Douglas Costle: I think the single most important thing that happened this year was that scientists from all around the world came to me and they said, in effect, “there`s a lot we still do not know about acid rain, but we know enough now to know that we should not be making the problem worse.”

Lehrer: Mr. Poundstone, what do you think of Mr. Costle`s position on acid rain?

Poundstone: There is no issue that the rainfall is acid. But we go beyond that point, and we start to diverge.

Lehrer: In other words, you will concede that there is such a thing as acid rain?

Poundstone: Yes, sir. The rain—

Lehrer: And it’s a damaging—it has serious repercussions when it hits the ground?

Poundstone: I have not said that. I have said the rain is acid.

Lisa and Alexis: “Ohhhhhhh” do you see what’s going on here? I think we can all see what’s going on here.

Poundstone: And there’s a great deal of argument and evidence that must be heard on this issue. The English Electricity Board, the EPRI people as well—

Lehrer: Who are the EPRI people?

Poundstone: That is the research arm of the Electric Power Research Institute.

Lehrer: I see. All right.

Poundstone: They have some $22 million a year in research activity, and I think in these areas are doing more than anyone.

Alexis: Poundstone’s goal was to discredit acid rain science, and this interview made it seem like there was no scientific consensus at all. If you’ve been paying attention to this podcast you already know this is what EPRI was all about. But Jim Lehrer takes everything both men say at face value, seemingly encouraging his viewers to do the same. Imagine you’re sitting at home watching this on the news, they’re the same to you. But they’re not the same.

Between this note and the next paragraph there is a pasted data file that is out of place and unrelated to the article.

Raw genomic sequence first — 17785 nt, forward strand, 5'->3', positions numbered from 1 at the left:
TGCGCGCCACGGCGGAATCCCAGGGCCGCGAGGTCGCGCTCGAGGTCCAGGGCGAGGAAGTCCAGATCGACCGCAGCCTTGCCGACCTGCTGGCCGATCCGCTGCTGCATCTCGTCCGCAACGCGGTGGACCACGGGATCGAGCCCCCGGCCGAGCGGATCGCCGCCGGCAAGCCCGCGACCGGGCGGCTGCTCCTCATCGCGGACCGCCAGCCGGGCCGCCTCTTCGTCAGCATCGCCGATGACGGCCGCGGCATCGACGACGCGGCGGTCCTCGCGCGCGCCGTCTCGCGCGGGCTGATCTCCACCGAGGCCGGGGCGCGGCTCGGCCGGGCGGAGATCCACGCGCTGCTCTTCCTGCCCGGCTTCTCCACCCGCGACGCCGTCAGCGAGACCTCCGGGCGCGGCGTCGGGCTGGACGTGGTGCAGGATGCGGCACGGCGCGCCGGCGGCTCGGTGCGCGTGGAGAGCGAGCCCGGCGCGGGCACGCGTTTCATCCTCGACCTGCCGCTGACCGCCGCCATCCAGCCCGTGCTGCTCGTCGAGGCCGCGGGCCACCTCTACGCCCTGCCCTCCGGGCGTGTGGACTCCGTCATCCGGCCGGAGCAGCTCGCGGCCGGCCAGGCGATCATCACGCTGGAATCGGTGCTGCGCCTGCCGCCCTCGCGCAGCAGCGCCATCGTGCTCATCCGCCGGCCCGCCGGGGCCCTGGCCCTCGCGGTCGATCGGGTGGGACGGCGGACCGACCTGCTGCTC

Lisa: We see this kind of false equivalence all the time. Especially with environmental issues.

Alexis: Right, so that’s why Douglas Costle spent a lot of time playing defense during the Lehrer interview, but he still managed to squeeze in the fact that there was an attainable solution: older power plants could be retrofitted with a technological fix to reduce their emissions.

Lisa: I’m just speculating here, but it seems like that interview must have caught him off-guard, like it felt like a big setback. Just three weeks after this interview Douglas Costle said this on the ABC evening news:

ABC Evening News, June 18, 1980 [Douglas Costle]: I don't want to sound too cynical, but I have never seen an industry that is a part of the problem, be the first to acknowledge a problem. Or the extent of their own involvement in it.

Alexis: Despite all of this it seemed like things were moving ahead. President Carter signed the acid precipitation act of 1980, which promised to address the problem within ten years. Things were looking up. And then this happened.

Ronald Regan Election Speech Jan. 20. 1981: In this present crisis, government is not the solution to our problem; government is the problem.

Chapter 4: Implement Policy

Alexis: Chapter four. Implement policy.

Lisa: Or, in the case of acid rain: intentionally waste a decade not implementing any policy!

Alexis: It turns out elections have consequences.

Rothschild: So Reagan had really campaigned, much like President Trump did recently, on this idea of deregulating the environment and making sure that environmental regulations weren't getting in the way of economic development and growth. When he came into office, he very quickly transformed the Environmental Protection Agency.

Lisa: Douglas Costle didn’t last long in Reagan’s EPA. Instead the president brought on one of EPRI’s top scientists—remember them? Another new EPA pick banned the use of the term acid rain. In short, Reagan was not good for the environment. He did, however, invite a team of scientists to brief him on the issue at the White House in 1983. The group was led by Gene Likens.

Likens: At the end, President Reagan sat back in his chair and he looked around the room and he said, I'll never forget this quote, "Well, gentleman it's clear to me that my undergraduate education did not prepare me for such complicated issues." I thought, "Wow." But any rate we made our case and that was in September of 1983 and on January the Director of Management and Budget made the pronouncement that, "no, we're not going to deal with acid rain. It's too expensive to do so. We'll study it instead."

It was an amazing experience to go to the White House and to brief the president and the full cabinet, but not to see something happen.